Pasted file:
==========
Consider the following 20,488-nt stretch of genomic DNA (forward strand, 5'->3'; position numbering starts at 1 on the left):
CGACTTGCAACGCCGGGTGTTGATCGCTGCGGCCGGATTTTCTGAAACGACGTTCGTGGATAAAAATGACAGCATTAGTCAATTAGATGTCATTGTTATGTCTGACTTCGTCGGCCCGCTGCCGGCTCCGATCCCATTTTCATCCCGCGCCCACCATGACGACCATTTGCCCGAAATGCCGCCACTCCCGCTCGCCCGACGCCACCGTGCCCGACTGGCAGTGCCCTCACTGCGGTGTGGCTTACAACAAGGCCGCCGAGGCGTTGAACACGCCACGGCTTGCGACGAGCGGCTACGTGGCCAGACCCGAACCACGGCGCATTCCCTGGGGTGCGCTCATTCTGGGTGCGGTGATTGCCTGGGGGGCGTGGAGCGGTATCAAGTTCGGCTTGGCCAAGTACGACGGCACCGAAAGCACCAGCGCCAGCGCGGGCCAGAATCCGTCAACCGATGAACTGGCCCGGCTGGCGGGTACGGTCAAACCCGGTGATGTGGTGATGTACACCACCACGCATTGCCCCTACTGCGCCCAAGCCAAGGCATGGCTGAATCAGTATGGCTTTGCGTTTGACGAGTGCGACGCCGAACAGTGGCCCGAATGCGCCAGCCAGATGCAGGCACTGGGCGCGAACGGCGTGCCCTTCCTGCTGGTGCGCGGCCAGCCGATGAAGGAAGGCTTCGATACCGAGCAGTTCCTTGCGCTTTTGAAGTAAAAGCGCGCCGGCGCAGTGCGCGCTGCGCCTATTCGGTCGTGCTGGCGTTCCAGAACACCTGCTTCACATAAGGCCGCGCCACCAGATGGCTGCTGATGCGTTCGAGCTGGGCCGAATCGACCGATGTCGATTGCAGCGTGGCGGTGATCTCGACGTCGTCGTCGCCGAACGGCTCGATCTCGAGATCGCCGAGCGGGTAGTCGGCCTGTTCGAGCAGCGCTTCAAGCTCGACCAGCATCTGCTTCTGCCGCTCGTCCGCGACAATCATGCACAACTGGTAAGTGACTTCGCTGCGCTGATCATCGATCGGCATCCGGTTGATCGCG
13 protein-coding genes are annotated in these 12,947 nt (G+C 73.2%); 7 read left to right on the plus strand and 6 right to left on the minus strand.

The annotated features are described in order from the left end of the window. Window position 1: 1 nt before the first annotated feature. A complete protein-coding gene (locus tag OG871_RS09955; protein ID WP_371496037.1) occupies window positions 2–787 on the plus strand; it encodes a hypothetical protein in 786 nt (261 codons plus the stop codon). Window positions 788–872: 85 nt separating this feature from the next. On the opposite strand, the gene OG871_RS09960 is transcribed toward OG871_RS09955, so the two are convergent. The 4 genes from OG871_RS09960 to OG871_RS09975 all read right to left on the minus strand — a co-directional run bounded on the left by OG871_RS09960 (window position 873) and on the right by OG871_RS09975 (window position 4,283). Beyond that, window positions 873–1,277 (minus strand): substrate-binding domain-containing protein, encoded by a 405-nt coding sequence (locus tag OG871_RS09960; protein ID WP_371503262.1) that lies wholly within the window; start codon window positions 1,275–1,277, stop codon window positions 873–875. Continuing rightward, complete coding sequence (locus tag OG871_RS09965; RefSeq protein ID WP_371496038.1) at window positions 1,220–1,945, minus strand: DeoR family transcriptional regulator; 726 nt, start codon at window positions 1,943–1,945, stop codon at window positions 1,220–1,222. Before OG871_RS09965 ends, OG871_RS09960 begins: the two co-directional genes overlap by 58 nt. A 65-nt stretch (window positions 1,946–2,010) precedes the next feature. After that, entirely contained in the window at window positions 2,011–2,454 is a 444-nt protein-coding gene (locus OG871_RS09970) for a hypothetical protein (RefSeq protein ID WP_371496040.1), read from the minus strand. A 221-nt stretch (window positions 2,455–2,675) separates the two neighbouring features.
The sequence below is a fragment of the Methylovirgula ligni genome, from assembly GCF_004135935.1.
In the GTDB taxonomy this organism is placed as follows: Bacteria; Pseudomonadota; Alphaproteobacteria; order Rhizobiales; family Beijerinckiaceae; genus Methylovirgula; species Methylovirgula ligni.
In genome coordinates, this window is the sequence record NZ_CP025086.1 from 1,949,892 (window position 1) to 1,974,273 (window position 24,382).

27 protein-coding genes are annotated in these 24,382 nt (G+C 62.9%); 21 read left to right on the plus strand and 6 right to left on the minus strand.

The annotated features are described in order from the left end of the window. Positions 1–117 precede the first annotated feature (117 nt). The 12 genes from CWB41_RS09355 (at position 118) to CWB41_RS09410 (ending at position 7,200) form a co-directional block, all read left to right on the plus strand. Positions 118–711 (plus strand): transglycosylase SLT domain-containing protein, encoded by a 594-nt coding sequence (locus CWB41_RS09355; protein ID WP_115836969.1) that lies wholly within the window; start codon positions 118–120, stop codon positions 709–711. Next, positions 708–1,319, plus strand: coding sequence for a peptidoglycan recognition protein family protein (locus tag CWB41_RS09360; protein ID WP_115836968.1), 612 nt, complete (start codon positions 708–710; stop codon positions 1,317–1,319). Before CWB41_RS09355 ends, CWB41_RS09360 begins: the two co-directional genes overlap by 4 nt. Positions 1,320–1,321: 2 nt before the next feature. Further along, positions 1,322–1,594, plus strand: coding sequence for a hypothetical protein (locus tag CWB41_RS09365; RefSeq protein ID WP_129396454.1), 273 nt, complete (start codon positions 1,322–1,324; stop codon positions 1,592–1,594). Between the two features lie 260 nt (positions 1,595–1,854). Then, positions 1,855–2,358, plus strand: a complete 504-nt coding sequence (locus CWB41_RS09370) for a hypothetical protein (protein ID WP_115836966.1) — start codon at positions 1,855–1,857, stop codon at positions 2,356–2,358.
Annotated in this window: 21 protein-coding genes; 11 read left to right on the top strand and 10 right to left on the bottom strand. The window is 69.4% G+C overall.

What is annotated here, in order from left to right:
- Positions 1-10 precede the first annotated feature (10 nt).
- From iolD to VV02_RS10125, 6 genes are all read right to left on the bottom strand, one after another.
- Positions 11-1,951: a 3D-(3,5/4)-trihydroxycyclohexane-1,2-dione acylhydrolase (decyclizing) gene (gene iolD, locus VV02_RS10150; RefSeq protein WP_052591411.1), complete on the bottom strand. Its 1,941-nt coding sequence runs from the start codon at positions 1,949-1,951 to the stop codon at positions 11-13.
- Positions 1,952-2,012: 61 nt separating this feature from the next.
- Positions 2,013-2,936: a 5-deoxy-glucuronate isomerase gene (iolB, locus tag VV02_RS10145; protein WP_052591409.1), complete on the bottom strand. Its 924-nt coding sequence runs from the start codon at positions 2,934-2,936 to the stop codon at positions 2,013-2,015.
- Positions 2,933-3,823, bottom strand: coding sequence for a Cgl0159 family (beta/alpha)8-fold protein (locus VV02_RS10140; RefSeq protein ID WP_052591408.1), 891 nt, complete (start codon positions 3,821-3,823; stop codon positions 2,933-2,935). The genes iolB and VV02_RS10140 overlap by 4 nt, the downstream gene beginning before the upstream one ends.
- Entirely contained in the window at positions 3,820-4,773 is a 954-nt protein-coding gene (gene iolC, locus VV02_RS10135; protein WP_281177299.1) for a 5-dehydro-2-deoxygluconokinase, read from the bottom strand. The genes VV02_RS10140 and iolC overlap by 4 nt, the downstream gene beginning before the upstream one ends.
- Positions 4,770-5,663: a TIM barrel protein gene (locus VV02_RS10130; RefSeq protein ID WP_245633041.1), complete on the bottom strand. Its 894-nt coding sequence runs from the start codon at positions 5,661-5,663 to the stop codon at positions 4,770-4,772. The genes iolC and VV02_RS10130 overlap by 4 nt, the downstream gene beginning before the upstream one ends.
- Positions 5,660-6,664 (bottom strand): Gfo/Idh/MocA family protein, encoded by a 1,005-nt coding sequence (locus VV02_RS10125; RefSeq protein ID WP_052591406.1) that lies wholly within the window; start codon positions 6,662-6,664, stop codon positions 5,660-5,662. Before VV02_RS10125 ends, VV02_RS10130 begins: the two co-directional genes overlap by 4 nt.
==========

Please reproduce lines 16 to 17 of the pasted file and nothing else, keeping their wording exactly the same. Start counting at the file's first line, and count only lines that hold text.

- Positions 2,013-2,936: a 5-deoxy-glucuronate isomerase gene (iolB, locus tag VV02_RS10145; protein WP_052591409.1), complete on the bottom strand. Its 924-nt coding sequence runs from the start codon at positions 2,934-2,936 to the stop codon at positions 2,013-2,015.
- Positions 2,933-3,823, bottom strand: coding sequence for a Cgl0159 family (beta/alpha)8-fold protein (locus VV02_RS10140; RefSeq protein ID WP_052591408.1), 891 nt, complete (start codon positions 3,821-3,823; stop codon positions 2,933-2,935). The genes iolB and VV02_RS10140 overlap by 4 nt, the downstream gene beginning before the upstream one ends.